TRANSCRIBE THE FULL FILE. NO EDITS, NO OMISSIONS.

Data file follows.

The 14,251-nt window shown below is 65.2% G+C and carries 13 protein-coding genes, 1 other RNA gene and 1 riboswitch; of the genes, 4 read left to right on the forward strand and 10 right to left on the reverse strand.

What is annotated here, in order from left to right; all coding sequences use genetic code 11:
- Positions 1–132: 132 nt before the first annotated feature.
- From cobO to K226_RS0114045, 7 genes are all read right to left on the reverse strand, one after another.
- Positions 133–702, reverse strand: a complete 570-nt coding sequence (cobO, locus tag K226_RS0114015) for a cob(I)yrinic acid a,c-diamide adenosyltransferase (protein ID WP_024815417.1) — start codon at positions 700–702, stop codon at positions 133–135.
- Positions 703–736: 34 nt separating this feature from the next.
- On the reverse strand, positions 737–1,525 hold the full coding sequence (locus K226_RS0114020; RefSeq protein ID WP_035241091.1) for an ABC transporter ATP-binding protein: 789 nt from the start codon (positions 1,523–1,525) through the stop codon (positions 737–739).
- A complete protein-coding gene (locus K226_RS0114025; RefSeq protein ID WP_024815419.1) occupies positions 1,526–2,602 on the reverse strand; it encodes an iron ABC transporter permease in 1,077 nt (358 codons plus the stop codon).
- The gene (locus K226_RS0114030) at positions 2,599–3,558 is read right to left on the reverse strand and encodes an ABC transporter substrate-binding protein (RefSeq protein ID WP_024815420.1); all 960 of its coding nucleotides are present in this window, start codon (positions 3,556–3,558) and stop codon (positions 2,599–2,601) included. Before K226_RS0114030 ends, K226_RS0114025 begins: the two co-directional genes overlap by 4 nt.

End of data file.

The 14,251-nt window shown below is 65.2% G+C and carries 13 protein-coding genes, 1 other RNA gene and 1 riboswitch; of the genes, 4 read left to right on the forward strand and 10 right to left on the reverse strand.

What is annotated here, in order from left to right; all coding sequences use genetic code 11:
- Positions 1–132: 132 nt before the first annotated feature.
- From cobO to K226_RS0114045, 7 genes are all read right to left on the reverse strand, one after another.
- Positions 133–702, reverse strand: a complete 570-nt coding sequence (cobO, locus tag K226_RS0114015) for a cob(I)yrinic acid a,c-diamide adenosyltransferase (protein ID WP_024815417.1) — start codon at positions 700–702, stop codon at positions 133–135.
- Positions 703–736: 34 nt separating this feature from the next.
- On the reverse strand, positions 737–1,525 hold the full coding sequence (locus K226_RS0114020; RefSeq protein ID WP_035241091.1) for an ABC transporter ATP-binding protein: 789 nt from the start codon (positions 1,523–1,525) through the stop codon (positions 737–739).
- A complete protein-coding gene (locus K226_RS0114025; RefSeq protein ID WP_024815419.1) occupies positions 1,526–2,602 on the reverse strand; it encodes an iron ABC transporter permease in 1,077 nt (358 codons plus the stop codon).
- The gene (locus K226_RS0114030) at positions 2,599–3,558 is read right to left on the reverse strand and encodes an ABC transporter substrate-binding protein (RefSeq protein ID WP_024815420.1); all 960 of its coding nucleotides are present in this window, start codon (positions 3,556–3,558) and stop codon (positions 2,599–2,601) included. Before K226_RS0114030 ends, K226_RS0114025 begins: the two co-directional genes overlap by 4 nt.